There are at least another six spice blends I want to make up, either because they are named blends used in multiple dishes, or because like the spices for hashweh, they’re specific, and I’m going to re-use them a good bit, so having the mix on hand in the right proportions is useful. Of course, then I need to store them, so I have jars on the way (you need a jar for the pomegranate molasses, too, not a bottle - you want to be able to get a spoon in). And once travel works again, I’ll get my brother to install a floor-to-ceiling spice rack on a narrow section of wall in the kitchen, and I can clear the square foot of counter and the pantry drawer that are currently taken up with the things.

Also on the cards for when we can move around again is acquiring a sort of semi-mobile kitchen island. That is, a cross between a kitchen island and a butcher’s cart, which will replace the kitchen table (which will move into the back room). The island-thing, which I’m going to claim is a kitchen crannóg, will have storage space underneath it, and also a sort of hanging bar overhead, on which even more stuff can be stored. Storage space is the thing our kitchen most needs, so that will help a lot, and I expect it to be very picturesque while it’s at it.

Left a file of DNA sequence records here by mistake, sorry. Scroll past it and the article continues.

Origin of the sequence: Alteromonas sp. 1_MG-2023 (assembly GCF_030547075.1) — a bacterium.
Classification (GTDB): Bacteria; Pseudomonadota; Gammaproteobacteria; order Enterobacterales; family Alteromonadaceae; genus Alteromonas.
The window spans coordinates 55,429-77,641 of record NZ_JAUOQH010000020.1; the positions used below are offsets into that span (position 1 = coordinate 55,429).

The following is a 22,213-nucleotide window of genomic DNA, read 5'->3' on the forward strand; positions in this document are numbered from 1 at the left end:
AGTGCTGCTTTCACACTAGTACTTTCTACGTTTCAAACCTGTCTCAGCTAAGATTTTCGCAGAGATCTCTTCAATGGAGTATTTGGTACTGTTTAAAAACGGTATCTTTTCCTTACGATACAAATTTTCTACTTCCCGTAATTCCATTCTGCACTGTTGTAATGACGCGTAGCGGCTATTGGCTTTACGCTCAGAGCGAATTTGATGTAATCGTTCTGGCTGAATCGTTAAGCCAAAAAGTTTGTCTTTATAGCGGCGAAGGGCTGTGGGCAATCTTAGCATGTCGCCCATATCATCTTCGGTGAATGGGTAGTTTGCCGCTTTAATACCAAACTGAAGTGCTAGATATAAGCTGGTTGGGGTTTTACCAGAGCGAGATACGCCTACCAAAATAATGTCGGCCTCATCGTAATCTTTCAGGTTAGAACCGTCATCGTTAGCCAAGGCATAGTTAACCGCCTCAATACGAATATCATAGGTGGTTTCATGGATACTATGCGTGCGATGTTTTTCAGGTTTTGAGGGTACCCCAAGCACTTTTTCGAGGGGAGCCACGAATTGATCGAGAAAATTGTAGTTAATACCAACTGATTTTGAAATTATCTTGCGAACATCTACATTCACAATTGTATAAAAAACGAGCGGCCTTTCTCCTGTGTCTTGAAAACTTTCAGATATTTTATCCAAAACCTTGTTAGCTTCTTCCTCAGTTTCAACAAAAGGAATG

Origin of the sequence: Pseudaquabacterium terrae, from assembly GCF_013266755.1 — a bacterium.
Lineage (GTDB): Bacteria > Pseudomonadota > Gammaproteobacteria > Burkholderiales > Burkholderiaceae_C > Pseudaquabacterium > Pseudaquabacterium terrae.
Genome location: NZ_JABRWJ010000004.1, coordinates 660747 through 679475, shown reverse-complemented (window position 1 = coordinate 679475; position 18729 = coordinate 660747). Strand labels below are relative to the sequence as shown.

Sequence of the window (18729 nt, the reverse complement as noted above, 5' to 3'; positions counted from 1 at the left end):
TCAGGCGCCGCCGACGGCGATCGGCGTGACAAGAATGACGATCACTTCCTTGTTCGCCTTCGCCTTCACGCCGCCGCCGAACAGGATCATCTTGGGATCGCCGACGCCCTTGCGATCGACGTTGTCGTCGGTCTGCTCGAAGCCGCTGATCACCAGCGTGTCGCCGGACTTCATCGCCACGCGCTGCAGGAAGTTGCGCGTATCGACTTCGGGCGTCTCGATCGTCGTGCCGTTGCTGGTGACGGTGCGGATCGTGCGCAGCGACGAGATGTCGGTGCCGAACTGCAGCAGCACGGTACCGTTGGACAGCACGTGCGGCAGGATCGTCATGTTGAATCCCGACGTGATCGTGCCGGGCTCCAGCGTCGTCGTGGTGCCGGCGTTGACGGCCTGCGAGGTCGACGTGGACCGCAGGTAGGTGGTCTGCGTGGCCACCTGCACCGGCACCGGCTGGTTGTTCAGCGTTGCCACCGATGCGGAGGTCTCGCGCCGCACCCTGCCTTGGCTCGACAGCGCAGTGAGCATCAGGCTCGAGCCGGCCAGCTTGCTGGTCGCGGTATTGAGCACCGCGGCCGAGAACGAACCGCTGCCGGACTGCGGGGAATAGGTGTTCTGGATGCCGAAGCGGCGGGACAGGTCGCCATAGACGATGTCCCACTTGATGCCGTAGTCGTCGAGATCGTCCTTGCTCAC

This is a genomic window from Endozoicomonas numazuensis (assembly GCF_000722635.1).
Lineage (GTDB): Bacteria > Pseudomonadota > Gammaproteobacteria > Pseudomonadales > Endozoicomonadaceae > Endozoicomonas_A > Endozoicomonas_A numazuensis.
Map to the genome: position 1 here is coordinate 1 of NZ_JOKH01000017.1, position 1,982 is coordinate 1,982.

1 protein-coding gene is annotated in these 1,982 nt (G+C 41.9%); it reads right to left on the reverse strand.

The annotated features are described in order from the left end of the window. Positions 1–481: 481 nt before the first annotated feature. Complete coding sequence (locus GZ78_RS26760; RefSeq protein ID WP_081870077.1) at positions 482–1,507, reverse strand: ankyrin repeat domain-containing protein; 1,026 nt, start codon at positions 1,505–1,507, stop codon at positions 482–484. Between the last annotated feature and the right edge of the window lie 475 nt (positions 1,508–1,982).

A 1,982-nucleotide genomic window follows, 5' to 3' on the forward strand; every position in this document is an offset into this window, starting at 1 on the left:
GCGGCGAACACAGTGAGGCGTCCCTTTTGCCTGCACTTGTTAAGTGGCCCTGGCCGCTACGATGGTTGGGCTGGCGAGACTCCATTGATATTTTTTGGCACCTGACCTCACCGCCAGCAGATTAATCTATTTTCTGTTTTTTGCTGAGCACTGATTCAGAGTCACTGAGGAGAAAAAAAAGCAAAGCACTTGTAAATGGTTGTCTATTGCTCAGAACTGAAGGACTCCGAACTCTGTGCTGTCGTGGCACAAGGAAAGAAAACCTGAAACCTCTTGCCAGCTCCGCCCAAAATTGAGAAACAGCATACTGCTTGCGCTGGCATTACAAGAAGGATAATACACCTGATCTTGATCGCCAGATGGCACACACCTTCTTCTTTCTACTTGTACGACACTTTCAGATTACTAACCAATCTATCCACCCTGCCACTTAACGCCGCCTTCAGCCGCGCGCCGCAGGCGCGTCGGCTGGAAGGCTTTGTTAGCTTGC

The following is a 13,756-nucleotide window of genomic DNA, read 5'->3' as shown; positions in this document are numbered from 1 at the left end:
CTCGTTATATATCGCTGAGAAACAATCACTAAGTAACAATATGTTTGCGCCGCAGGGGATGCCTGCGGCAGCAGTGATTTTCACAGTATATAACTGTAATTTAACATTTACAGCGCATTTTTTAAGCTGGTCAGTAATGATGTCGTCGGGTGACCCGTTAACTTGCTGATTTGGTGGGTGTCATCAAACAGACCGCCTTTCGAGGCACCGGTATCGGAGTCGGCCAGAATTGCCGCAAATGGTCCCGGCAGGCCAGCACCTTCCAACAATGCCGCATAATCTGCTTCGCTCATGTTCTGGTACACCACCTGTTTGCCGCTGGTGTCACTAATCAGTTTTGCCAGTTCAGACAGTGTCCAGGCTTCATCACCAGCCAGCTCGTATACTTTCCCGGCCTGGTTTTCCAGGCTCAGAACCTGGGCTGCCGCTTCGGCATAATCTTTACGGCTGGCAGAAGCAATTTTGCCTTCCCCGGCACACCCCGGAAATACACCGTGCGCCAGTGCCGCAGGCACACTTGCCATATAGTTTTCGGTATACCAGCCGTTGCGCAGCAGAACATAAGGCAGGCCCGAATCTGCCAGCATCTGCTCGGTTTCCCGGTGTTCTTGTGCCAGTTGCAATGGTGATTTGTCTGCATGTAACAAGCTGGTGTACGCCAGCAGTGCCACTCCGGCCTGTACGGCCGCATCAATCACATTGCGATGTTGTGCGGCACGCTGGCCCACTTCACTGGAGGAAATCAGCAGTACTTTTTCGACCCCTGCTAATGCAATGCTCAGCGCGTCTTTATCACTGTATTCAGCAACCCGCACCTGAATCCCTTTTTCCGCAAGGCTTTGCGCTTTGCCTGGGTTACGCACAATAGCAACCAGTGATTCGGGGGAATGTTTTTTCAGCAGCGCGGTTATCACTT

There’s an article about restaurants in the Irish Times that introduced me to the concept of the ghost kitchen, which is essentially a restaurant kitchen with no actual access for customers; it’s all delivery, and can therefore be situated in an industrial estate or nearby a ring-road junction or the like. To be honest, I kind of assumed a number of these already existed, since I have no idea where several of the places we regularly order from actually are. Or at least I didn’t, until wandering around Maynooth with the dog in the last couple of weeks brought me through some of the side streets and odd bits of the village I haven’t been in before.